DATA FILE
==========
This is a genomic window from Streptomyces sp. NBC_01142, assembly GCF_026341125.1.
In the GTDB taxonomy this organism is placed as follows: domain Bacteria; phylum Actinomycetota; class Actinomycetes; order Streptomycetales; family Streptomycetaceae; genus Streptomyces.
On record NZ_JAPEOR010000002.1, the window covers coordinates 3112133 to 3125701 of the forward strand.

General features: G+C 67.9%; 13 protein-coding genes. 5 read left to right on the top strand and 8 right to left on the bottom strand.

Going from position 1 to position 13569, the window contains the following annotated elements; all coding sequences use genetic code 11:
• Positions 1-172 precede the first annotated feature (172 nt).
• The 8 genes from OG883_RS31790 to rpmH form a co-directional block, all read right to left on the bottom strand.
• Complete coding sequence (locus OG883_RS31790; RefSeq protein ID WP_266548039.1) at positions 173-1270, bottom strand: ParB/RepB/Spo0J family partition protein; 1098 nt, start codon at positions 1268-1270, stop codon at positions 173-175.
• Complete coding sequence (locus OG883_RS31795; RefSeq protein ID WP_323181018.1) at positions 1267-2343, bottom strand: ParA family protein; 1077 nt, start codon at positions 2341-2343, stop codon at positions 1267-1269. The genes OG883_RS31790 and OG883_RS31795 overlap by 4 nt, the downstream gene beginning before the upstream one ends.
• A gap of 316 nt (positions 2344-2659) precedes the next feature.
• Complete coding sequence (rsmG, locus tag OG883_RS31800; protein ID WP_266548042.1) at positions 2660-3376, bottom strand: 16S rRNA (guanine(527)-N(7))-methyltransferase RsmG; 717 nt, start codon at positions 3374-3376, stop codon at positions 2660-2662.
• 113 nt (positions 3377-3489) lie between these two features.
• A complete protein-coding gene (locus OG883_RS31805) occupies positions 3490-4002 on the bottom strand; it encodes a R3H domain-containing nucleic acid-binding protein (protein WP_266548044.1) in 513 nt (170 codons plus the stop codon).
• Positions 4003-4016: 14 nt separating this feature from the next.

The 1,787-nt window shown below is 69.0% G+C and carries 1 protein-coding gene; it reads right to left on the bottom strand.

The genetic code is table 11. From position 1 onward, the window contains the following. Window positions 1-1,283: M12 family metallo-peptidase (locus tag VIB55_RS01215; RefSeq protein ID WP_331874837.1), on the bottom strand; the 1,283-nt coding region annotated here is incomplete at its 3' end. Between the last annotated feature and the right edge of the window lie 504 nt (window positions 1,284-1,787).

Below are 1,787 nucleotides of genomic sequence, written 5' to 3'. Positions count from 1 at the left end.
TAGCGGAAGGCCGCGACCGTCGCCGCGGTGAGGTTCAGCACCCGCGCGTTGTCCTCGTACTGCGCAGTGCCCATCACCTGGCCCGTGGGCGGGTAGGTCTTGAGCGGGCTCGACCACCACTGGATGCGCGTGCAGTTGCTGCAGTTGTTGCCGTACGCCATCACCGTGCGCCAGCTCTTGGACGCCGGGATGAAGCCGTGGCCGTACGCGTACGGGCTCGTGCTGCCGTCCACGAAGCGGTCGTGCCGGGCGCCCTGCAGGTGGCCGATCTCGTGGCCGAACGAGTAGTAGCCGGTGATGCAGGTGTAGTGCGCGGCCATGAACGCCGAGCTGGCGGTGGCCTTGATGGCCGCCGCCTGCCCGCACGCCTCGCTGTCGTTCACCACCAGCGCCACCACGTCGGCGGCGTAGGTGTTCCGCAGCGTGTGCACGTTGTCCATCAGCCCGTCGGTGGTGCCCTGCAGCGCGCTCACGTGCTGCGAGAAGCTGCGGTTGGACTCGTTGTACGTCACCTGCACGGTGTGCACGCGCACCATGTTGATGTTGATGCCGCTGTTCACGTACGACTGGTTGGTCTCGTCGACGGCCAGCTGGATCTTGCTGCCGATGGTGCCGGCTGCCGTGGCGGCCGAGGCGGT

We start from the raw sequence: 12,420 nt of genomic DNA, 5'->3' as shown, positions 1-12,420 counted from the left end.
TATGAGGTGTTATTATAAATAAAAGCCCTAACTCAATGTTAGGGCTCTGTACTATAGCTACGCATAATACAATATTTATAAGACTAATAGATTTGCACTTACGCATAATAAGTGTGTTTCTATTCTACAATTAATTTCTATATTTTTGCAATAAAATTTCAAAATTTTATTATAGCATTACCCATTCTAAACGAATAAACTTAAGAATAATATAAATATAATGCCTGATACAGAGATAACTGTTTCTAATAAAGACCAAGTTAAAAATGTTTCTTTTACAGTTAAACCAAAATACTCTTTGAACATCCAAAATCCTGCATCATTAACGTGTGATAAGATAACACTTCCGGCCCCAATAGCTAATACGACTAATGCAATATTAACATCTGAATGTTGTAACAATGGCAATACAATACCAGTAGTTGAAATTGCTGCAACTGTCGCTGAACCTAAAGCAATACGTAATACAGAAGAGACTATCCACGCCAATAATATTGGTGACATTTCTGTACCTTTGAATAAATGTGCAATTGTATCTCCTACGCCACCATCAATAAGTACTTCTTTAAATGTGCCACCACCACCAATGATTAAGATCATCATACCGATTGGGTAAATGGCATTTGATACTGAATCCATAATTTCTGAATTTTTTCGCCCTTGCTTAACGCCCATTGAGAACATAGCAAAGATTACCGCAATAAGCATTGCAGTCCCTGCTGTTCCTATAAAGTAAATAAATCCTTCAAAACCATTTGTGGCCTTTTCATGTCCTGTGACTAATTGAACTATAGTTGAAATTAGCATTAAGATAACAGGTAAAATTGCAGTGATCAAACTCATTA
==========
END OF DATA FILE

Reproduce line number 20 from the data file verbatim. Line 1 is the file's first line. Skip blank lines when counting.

TATGAGGTGTTATTATAAATAAAAGCCCTAACTCAATGTTAGGGCTCTGTACTATAGCTACGCATAATACAATATTTATAAGACTAATAGATTTGCACTTACGCATAATAAGTGTGTTTCTATTCTACAATTAATTTCTATATTTTTGCAATAAAATTTCAAAATTTTATTATAGCATTACCCATTCTAAACGAATAAACTTAAGAATAATATAAATATAATGCCTGATACAGAGATAACTGTTTCTAATAAAGACCAAGTTAAAAATGTTTCTTTTACAGTTAAACCAAAATACTCTTTGAACATCCAAAATCCTGCATCATTAACGTGTGATAAGATAACACTTCCGGCCCCAATAGCTAATACGACTAATGCAATATTAACATCTGAATGTTGTAACAATGGCAATACAATACCAGTAGTTGAAATTGCTGCAACTGTCGCTGAACCTAAAGCAATACGTAATACAGAAGAGACTATCCACGCCAATAATATTGGTGACATTTCTGTACCTTTGAATAAATGTGCAATTGTATCTCCTACGCCACCATCAATAAGTACTTCTTTAAATGTGCCACCACCACCAATGATTAAGATCATCATACCGATTGGGTAAATGGCATTTGATACTGAATCCATAATTTCTGAATTTTTTCGCCCTTGCTTAACGCCCATTGAGAACATAGCAAAGATTACCGCAATAAGCATTGCAGTCCCTGCTGTTCCTATAAAGTAAATAAATCCTTCAAAACCATTTGTGGCCTTTTCATGTCCTGTGACTAATTGAACTATAGTTGAAATTAGCATTAAGATAACAGGTAAAATTGCAGTGATCAAACTCATTA